Cooking for 150 people is never easy.
Doing it on a stove with only two working burners makes it even harder. But despite the unexpected setback, Annie Pisuktie wouldn’t want to be anywhere else right now.
“Because I love my people. It makes them so happy, and it also makes me very happy to see my people happy, the Inuit. I do it for the Inuit of Montreal,” said Pisuktie, who is originally from Iqaluit but has lived in Montreal for almost 40 years.
While she might be running things in this kitchen, Pisuktie isn’t alone.
In the hours leading up to the feast there are anywhere from six to eight people furiously helping her prepare this meal in the kitchen of a borrowed church basement.
The organization they are a part of, the Southern Quebec Inuit Association (SQIA), organizes a feast in Montreal about every two months.
It’s a way for Inuit in the city to gather and eat country food.
Although for the holidays, they kick things up a notch. Aside from Inuit country food standards such as arctic char, fermented walrus, and seal, this feast has holiday classics like turkey, mashed potatoes, and few dishes you might not get at other Christmas parties.
“I would have to say caribou. Caribou is like the top, number one for me now, I’m really excited, Annie makes the best caribou stew, ever,” said 25 year old Elizabeth Irqumia-Steinberg.
Irqumia-Steinberg has lived in Montreal her whole life and the Inuk woman is grateful to have a venue to be with other Inuit.
“I get reconnected with my culture, with my background and with family members and I feel at home when I’m taking part,” said Irquima-Steinberg, who volunteers with the SQIA.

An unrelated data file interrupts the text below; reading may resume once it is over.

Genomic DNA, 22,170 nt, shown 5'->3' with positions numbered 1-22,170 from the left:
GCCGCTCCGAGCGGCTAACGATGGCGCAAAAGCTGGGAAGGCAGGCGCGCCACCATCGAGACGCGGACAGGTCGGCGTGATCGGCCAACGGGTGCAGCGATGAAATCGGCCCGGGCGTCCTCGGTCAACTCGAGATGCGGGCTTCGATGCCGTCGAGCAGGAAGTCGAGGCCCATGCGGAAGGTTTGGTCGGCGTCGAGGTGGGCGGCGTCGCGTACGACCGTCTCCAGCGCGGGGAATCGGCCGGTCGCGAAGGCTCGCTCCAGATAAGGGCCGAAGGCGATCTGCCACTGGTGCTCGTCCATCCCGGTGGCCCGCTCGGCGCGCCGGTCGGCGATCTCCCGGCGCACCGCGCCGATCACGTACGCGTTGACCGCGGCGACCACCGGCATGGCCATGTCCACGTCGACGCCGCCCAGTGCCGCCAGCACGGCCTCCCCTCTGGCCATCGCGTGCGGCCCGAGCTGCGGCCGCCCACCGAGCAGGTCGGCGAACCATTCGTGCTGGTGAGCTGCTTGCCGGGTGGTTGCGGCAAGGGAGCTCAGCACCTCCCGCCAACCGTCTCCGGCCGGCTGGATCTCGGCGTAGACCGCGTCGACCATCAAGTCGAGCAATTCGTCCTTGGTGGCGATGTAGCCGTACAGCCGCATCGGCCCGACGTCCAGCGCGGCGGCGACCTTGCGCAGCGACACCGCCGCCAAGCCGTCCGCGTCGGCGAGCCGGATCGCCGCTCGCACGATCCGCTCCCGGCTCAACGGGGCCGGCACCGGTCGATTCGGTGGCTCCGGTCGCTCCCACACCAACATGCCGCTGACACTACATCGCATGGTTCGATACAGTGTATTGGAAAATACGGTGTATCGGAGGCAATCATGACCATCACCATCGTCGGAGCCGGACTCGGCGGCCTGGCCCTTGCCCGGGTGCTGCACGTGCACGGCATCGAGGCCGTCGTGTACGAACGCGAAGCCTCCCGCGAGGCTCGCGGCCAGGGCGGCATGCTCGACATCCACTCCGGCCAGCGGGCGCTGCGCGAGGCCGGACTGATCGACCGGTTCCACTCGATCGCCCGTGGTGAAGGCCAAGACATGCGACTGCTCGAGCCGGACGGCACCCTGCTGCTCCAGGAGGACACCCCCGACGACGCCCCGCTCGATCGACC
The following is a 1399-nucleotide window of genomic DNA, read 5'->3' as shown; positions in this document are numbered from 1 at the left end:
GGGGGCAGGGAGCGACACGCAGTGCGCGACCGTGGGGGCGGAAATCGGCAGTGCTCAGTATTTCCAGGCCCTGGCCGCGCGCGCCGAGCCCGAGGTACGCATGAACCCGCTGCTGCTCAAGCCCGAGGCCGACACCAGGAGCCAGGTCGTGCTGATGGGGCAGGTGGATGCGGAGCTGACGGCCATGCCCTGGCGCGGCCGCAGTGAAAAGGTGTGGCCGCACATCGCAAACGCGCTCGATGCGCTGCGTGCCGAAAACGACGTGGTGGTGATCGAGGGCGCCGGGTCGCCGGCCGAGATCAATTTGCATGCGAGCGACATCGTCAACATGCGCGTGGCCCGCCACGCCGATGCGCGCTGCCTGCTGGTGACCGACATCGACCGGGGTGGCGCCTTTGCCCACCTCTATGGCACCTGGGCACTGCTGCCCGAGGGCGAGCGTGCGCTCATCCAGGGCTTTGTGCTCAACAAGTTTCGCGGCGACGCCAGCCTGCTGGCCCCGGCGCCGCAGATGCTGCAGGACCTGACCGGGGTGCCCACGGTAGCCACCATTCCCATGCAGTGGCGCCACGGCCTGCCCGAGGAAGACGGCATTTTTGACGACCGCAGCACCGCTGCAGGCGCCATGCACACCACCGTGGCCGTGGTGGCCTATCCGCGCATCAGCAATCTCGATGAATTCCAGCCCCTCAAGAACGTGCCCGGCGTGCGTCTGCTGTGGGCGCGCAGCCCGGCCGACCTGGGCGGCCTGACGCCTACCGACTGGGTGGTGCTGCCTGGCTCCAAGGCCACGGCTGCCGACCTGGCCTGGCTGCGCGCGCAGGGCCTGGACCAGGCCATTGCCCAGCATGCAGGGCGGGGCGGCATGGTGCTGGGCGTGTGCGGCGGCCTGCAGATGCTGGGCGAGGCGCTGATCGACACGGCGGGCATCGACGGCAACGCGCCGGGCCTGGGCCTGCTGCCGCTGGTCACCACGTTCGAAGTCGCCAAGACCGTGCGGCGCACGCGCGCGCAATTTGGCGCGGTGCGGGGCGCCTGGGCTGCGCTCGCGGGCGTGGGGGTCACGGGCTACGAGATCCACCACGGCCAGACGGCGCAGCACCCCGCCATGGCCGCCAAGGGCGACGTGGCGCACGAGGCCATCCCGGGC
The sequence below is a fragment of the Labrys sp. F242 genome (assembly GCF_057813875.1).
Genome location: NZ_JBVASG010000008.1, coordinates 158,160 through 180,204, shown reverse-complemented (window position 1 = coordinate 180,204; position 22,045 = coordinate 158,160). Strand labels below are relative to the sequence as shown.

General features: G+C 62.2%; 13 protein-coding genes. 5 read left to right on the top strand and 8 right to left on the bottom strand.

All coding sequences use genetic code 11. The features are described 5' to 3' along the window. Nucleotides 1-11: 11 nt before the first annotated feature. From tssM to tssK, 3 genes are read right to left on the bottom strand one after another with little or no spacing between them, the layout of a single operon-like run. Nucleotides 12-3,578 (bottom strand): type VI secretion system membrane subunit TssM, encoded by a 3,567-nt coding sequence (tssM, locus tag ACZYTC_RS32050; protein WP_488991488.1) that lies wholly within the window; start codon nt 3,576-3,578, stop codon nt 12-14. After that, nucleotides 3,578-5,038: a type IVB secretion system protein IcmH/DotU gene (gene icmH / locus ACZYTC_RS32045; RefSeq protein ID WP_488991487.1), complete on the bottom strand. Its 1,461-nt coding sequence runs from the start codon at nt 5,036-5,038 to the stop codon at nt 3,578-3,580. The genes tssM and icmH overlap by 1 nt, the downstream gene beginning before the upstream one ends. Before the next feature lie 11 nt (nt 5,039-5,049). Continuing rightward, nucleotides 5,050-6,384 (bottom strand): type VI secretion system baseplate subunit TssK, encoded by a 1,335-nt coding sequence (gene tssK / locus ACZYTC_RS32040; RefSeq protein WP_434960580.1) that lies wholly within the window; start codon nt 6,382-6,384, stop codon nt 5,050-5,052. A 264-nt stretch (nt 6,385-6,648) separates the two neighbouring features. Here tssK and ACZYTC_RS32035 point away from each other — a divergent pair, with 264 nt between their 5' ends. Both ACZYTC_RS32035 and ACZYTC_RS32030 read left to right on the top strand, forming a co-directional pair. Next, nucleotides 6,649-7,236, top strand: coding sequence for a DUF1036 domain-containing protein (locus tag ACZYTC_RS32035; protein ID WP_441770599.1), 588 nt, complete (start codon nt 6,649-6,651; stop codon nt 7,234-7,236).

According to Inuit Tapiriit Kanatami (ITK), the organization that represents Inuit in Canada, the Inuit population has grown by almost 30 per cent since 2006, almost three times the national average.
But the Inuit population outside of their ancestral homelands (the four regions that are known together as Inuit Nunagat) has grown even more, by 62 per cent.
This is in part because many Inuit are moving to urban centres such as Montreal, Ottawa and Edmonton to escape housing shortages or to pursue employment and education.
Making gathering like this feast all the more important.
“Where we feel at home with our culture, with our family, with our friends, and the children, watching all the kids play, it’s the best thing,” added Irqumia-Steinberg.
Being six months pregnant, Irqumia-Steinberg is looking forward to coming to these feasts once her child is born.
Not only as a way for them to meet other Inuit, but as an opportunity to try delicacies such as Annie Pisuktie’s caribou stew.
Although getting the secret ingredient for her stew out of Pisuktie might take some time.
When queried by APTN News, she played coy.
“TLC,” said Pisuktie, with a wide smile on her face “Tender loving care.”